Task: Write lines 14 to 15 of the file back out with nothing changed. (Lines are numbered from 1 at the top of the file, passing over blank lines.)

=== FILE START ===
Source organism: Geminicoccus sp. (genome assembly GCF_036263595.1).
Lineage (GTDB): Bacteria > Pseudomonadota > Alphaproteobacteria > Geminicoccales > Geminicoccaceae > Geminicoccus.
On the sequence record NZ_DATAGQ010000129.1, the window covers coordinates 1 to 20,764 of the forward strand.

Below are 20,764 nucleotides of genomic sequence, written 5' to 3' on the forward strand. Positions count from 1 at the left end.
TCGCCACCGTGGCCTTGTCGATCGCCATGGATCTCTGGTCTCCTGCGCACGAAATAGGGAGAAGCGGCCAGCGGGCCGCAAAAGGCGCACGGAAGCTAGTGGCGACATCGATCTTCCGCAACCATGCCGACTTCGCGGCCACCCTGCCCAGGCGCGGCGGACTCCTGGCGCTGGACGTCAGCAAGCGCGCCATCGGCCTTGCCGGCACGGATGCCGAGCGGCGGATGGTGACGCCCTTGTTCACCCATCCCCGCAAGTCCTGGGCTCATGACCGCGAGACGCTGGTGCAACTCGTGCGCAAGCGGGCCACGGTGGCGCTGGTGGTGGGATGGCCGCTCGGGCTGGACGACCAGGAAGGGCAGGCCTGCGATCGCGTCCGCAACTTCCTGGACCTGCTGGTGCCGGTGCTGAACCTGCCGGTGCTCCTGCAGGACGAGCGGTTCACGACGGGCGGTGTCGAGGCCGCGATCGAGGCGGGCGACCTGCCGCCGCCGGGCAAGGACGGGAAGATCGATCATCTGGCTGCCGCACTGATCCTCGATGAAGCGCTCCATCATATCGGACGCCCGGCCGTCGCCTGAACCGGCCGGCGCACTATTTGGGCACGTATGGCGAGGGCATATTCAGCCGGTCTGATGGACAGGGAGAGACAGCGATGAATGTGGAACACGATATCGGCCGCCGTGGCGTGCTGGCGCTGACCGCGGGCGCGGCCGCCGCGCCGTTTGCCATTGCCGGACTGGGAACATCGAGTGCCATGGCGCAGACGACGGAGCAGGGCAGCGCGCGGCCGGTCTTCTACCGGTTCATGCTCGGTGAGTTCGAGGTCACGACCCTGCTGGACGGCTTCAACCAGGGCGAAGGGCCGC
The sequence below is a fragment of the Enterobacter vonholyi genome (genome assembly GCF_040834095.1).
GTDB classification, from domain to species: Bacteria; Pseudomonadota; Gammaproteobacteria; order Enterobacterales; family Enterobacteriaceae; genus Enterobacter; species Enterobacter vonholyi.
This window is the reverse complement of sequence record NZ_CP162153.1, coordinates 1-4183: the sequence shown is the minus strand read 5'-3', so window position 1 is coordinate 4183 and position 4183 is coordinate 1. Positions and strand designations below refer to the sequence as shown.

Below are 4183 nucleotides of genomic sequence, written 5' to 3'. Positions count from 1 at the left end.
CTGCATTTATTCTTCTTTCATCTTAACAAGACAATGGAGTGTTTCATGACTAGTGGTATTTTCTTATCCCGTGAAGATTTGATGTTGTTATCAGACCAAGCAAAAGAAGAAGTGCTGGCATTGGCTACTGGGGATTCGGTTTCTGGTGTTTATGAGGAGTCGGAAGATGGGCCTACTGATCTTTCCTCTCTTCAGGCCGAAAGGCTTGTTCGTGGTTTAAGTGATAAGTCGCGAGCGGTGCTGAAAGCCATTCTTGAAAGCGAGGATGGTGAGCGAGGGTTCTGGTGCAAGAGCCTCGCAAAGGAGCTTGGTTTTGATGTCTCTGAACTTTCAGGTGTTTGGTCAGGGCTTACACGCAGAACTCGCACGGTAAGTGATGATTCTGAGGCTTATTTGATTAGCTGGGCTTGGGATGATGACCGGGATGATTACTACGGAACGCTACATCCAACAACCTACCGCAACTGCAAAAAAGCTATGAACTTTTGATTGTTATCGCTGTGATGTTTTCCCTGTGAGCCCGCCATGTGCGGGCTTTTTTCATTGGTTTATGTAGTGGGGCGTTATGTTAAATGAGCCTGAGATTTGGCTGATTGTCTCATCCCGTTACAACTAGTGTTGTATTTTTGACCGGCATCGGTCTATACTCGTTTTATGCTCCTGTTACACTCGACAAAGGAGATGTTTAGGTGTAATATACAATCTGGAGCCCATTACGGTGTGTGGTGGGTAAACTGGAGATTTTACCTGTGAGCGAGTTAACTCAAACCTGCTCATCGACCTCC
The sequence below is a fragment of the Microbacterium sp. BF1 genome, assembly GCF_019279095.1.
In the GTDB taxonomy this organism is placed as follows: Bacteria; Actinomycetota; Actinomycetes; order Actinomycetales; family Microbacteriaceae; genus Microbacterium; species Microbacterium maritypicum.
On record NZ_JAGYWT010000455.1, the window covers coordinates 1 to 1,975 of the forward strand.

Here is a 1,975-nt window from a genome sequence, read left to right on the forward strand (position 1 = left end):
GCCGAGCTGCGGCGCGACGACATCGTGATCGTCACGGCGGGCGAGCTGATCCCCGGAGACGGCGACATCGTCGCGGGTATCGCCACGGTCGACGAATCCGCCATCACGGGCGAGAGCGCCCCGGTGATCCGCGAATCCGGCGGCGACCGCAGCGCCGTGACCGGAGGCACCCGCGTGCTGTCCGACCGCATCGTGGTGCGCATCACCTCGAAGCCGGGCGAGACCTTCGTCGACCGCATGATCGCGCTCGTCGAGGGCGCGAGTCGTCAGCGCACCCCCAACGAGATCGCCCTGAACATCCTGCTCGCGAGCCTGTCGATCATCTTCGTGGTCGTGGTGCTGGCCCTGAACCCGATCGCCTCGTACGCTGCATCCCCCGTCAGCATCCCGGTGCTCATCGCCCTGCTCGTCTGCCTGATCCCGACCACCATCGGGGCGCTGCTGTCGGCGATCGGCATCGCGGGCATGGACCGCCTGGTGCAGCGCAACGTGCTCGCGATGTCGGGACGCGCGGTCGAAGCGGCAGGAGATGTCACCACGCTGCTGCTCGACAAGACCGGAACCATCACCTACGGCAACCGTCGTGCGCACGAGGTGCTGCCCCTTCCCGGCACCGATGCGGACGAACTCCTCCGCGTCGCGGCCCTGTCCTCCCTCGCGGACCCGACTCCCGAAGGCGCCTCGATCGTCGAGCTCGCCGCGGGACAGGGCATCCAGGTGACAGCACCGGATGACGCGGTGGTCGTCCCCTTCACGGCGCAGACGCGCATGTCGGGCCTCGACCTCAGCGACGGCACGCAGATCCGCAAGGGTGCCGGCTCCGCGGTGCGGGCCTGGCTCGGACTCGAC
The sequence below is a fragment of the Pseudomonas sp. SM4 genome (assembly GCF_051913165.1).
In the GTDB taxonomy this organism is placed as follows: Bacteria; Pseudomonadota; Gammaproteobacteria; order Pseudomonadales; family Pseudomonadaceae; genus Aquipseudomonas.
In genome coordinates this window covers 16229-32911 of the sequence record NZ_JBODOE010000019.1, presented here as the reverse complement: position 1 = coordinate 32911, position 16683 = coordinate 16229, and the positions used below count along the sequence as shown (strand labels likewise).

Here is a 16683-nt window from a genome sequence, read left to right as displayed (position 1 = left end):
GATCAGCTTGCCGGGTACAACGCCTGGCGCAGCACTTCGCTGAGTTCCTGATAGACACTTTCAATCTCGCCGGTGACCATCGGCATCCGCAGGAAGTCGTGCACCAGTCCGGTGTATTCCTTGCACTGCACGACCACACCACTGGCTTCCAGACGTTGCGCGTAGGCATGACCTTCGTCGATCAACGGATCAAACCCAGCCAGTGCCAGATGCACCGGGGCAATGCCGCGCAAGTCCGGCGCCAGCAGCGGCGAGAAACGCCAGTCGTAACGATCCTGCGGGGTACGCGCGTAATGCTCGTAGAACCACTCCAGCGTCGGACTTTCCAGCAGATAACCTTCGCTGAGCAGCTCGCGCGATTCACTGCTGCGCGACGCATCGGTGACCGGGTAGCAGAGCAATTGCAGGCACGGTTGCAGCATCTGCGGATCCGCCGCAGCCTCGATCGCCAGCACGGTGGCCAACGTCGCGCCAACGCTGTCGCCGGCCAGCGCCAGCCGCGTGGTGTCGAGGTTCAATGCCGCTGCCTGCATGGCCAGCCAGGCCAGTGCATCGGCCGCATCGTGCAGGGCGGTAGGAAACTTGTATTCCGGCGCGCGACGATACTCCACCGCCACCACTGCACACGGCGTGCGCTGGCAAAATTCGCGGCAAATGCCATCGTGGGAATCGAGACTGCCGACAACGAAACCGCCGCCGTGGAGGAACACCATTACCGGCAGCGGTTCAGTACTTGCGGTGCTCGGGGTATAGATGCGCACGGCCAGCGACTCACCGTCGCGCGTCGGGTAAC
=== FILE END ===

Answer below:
Here is a 1,975-nt window from a genome sequence, read left to right on the forward strand (position 1 = left end):
GCCGAGCTGCGGCGCGACGACATCGTGATCGTCACGGCGGGCGAGCTGATCCCCGGAGACGGCGACATCGTCGCGGGTATCGCCACGGTCGACGAATCCGCCATCACGGGCGAGAGCGCCCCGGTGATCCGCGAATCCGGCGGCGACCGCAGCGCCGTGACCGGAGGCACCCGCGTGCTGTCCGACCGCATCGTGGTGCGCATCACCTCGAAGCCGGGCGAGACCTTCGTCGACCGCATGATCGCGCTCGTCGAGGGCGCGAGTCGTCAGCGCACCCCCAACGAGATCGCCCTGAACATCCTGCTCGCGAGCCTGTCGATCATCTTCGTGGTCGTGGTGCTGGCCCTGAACCCGATCGCCTCGTACGCTGCATCCCCCGTCAGCATCCCGGTGCTCATCGCCCTGCTCGTCTGCCTGATCCCGACCACCATCGGGGCGCTGCTGTCGGCGATCGGCATCGCGGGCATGGACCGCCTGGTGCAGCGCAACGTGCTCGCGATGTCGGGACGCGCGGTCGAAGCGGCAGGAGATGTCACCACGCTGCTGCTCGACAAGACCGGAACCATCACCTACGGCAACCGTCGTGCGCACGAGGTGCTGCCCCTTCCCGGCACCGATGCGGACGAACTCCTCCGCGTCGCGGCCCTGTCCTCCCTCGCGGACCCGACTCCCGAAGGCGCCTCGATCGTCGAGCTCGCCGCGGGACAGGGCATCCAGGTGACAGCACCGGATGACGCGGTGGTCGTCCCCTTCACGGCGCAGACGCGCATGTCGGGCCTCGACCTCAGCGACGGCACGCAGATCCGCAAGGGTGCCGGCTCCGCGGTGCGGGCCTGGCTCGGACTCGAC